00:22:51   And second, that Carousel actually had

00:22:53   a big server-side component.

00:22:55   If you guys remember, you would,

00:22:58   once you uploaded your photos to Dropbox Carousel,

00:23:03   would see them, you could scroll through them really quickly

00:23:05   and did really fast thumbnailing.

00:23:07   It did this really nice date scrubber thing,

00:23:09   like a lot of kind of stuff that sat on top

00:23:12   of what the normal Dropbox app would do.

00:23:14   It turned your photos from like a bunch of directories

00:23:16   into something sort of more living and breathing.

00:23:19   And that apparently required a lot of infrastructure,

00:23:21   which really makes our idea, our comments about like,

00:23:24   well why not spin it off, why not sell it?

00:23:26   Much more difficult, because apparently

00:23:29   that was really integrated into

00:23:30   the rest of what Dropbox does.

00:23:32   I thought that was interesting.

00:23:34   If this is true that Carousel was a sort of response

00:23:40   to people really storing a bunch of photos on Dropbox,

00:23:42   and Dropbox realizing that and wanting to make that better,

00:23:45   then I like that thought process on the part of Dropbox

00:23:48   that they saw what people were doing with their service

00:23:50   and tried to make it better.

00:23:51   Well what do you guys think?

00:23:52   Yeah, I mean I can understand that like if I was the person in charge and I had that data point

00:23:58   like the most often stored file in our system is photos.

00:24:03   It like makes you a de facto photo management service so giving people tools to look after that stuff better

00:24:12   is probably a smart thing to do.

00:24:15   But that does kind of beg the question of if that is the case, then why is carousel still not around?

00:24:23   Because I assume it's still the same, right? And I guess it was just because for whatever reason,

00:24:28   I assumed that carousel just wasn't compelling to people. Like I know it wasn't really compelling to

00:24:34   us because it didn't really have the features and maybe they just struggled to get it off the ground.

00:24:39   But like you can see why it began that way, but obviously that changed.

00:24:44   Yeah, and I'd imagine too that that sort of infrastructure thing had a real staffing cost

00:24:52   and Carousel was free to use if you had a Dropbox account as far as I remember. So I

00:24:57   think that that is part of it as well. It's great for a value add, but if you don't ever

00:25:03   recoup those costs then maybe it didn't make sense from that perspective. And as we've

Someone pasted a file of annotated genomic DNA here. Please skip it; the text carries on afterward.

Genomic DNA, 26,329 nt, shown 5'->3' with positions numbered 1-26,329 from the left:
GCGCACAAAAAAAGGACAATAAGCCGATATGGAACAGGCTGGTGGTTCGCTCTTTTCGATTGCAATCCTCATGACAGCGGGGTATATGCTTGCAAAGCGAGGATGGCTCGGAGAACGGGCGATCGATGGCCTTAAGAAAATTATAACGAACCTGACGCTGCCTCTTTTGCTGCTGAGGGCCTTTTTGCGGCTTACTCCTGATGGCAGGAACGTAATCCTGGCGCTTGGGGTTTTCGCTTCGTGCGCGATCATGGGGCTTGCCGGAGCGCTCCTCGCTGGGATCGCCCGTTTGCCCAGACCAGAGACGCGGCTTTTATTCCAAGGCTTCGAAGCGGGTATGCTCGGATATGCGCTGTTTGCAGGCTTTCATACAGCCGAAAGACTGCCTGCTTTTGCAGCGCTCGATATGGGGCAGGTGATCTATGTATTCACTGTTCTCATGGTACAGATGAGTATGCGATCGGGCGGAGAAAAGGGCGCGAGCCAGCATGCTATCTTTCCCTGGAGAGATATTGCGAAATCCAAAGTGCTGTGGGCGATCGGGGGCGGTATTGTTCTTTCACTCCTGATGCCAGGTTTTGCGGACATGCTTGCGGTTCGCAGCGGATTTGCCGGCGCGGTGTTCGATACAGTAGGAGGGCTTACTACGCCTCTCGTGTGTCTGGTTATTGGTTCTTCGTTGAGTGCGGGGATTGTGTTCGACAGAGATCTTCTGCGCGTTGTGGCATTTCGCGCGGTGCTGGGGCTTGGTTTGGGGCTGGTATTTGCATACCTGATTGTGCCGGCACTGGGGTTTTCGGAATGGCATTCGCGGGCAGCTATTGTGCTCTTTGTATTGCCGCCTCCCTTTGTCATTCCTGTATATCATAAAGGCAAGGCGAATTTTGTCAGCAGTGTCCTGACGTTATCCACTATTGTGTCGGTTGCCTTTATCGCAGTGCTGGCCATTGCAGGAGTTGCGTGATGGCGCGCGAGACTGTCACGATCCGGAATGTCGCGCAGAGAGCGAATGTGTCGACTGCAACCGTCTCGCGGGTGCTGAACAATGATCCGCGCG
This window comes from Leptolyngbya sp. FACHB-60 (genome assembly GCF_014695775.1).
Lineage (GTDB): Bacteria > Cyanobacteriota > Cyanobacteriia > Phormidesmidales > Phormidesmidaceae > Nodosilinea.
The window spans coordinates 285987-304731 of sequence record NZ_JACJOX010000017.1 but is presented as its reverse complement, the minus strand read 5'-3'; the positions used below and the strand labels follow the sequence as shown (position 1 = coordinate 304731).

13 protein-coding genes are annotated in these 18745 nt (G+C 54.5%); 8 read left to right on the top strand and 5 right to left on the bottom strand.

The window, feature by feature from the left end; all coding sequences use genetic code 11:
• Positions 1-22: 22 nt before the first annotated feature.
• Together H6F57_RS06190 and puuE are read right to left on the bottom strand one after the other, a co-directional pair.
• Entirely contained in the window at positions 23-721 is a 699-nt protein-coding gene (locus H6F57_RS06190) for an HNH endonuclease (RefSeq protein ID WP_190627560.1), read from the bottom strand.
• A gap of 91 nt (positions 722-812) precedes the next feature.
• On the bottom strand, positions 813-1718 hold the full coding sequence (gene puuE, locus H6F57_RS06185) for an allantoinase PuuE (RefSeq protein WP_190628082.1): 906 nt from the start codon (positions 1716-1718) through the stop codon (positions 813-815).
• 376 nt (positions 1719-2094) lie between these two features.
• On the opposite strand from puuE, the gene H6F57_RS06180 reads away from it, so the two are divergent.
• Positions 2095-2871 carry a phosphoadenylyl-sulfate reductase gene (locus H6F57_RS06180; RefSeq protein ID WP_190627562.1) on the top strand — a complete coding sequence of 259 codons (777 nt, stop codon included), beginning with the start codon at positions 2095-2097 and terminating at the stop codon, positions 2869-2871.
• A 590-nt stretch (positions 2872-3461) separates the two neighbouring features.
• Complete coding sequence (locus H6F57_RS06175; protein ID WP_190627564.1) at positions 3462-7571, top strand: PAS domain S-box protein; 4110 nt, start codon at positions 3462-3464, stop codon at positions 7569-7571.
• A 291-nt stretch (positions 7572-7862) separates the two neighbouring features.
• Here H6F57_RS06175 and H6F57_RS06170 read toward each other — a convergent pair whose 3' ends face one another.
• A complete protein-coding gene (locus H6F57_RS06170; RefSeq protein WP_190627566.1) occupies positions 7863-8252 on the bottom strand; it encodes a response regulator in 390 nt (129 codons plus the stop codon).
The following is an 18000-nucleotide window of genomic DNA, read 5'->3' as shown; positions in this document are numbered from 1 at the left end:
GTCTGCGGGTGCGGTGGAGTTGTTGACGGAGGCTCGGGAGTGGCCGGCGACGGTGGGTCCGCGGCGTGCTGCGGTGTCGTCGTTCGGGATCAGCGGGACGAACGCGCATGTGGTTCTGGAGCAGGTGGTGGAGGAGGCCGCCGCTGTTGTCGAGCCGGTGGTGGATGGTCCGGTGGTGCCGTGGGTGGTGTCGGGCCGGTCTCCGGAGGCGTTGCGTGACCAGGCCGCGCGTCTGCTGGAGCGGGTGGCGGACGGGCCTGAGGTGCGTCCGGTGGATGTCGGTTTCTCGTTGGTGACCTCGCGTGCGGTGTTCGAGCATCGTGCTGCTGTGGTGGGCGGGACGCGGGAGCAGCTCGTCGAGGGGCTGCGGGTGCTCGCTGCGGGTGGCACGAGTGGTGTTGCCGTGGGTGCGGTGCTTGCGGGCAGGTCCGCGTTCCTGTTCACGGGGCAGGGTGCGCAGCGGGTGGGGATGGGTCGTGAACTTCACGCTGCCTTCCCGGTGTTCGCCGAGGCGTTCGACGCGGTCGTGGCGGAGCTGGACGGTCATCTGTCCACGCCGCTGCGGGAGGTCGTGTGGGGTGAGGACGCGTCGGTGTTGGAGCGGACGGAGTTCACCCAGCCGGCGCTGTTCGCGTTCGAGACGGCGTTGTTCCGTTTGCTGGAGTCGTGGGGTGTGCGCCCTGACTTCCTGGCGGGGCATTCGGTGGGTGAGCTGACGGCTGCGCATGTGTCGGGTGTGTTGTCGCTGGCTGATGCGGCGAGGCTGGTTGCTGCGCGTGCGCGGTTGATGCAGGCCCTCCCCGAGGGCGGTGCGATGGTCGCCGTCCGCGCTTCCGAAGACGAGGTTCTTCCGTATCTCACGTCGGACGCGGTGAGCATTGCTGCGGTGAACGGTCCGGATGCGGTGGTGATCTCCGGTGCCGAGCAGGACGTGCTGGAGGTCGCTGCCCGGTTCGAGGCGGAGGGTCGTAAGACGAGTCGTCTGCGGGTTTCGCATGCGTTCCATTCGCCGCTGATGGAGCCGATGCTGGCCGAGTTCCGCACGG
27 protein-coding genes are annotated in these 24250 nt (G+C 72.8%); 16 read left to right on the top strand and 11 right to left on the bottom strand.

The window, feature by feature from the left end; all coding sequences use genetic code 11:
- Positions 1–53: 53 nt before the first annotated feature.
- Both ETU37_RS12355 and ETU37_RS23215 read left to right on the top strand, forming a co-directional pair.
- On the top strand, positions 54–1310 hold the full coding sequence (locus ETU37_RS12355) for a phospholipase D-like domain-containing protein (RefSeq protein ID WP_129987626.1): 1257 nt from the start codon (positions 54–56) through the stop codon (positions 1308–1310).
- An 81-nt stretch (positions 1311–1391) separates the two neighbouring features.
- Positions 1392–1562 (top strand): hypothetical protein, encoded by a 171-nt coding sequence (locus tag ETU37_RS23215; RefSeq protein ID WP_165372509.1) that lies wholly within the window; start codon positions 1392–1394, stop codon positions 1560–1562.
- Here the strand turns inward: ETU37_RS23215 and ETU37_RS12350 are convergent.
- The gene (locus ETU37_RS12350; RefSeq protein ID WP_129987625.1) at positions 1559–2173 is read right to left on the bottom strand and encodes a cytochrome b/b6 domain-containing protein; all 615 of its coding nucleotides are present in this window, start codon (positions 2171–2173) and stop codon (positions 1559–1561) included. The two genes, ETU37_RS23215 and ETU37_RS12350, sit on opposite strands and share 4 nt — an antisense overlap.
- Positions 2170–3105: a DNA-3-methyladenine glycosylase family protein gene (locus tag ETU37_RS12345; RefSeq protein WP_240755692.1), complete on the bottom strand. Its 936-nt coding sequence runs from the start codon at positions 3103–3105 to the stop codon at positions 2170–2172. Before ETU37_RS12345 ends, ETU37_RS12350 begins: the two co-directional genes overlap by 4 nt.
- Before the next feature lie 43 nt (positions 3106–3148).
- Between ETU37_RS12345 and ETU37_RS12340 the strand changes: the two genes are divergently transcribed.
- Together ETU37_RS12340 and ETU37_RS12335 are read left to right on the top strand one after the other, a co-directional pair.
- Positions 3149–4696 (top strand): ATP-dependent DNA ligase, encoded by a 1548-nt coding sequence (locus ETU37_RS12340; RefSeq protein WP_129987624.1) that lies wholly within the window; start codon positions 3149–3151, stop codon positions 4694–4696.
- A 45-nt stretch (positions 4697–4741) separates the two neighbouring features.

00:25:09   talked about Dropbox is growing they're a big company and they are making this

00:25:12   shift towards supporting businesses and enterprises which I think is the right decision

00:25:16   for their business and maybe this just got kind of caught in the crossfire

00:25:19   there those in that decision-making.

00:25:21   Yeah I suppose so. The other the other bit is sort of more about about mailbox

00:25:27   and sort of the overall picture you talking that talking about Dropbox

00:25:31   moving towards business, moving towards enterprise, moving towards collaboration

00:25:34   which is really the message there and that Dropbox for business especially

00:25:38   especially I don't know if you guys,

00:25:39   I have used it in the past with a client,

00:25:42   they animated their team or whatever.

00:25:45   Dropbox for Business is really nice

00:25:46   and it gives you a lot of powerful tools

00:25:48   for collaborating files.

00:25:49   Like what we do at Relay,

00:25:51   we have a bunch of shared Dropbox folders running around

00:25:53   to sync MP3s around.

00:25:55   And it's fine and it works,

00:25:56   but it's sort of scattered and fragmented.

00:26:00   Dropbox for Business gives you a central place for that,

00:26:02   simple way to manage it all.

00:26:06   And that and paper, which is Dropbox,

00:26:09   if you haven't used it before,

00:26:11   it's sort of like Google Docs,

00:26:12   like it's trying to get there,

00:26:13   where collaborative document editing

00:26:16   and you can leave comments on documents

00:26:18   and that sort of thing,

00:26:19   about collaboration and people working together as a team.

00:26:23   And mailbox and carousel didn't really fit into that.

00:26:27   I would argue that mailbox could have,

00:26:30   but they didn't get it there.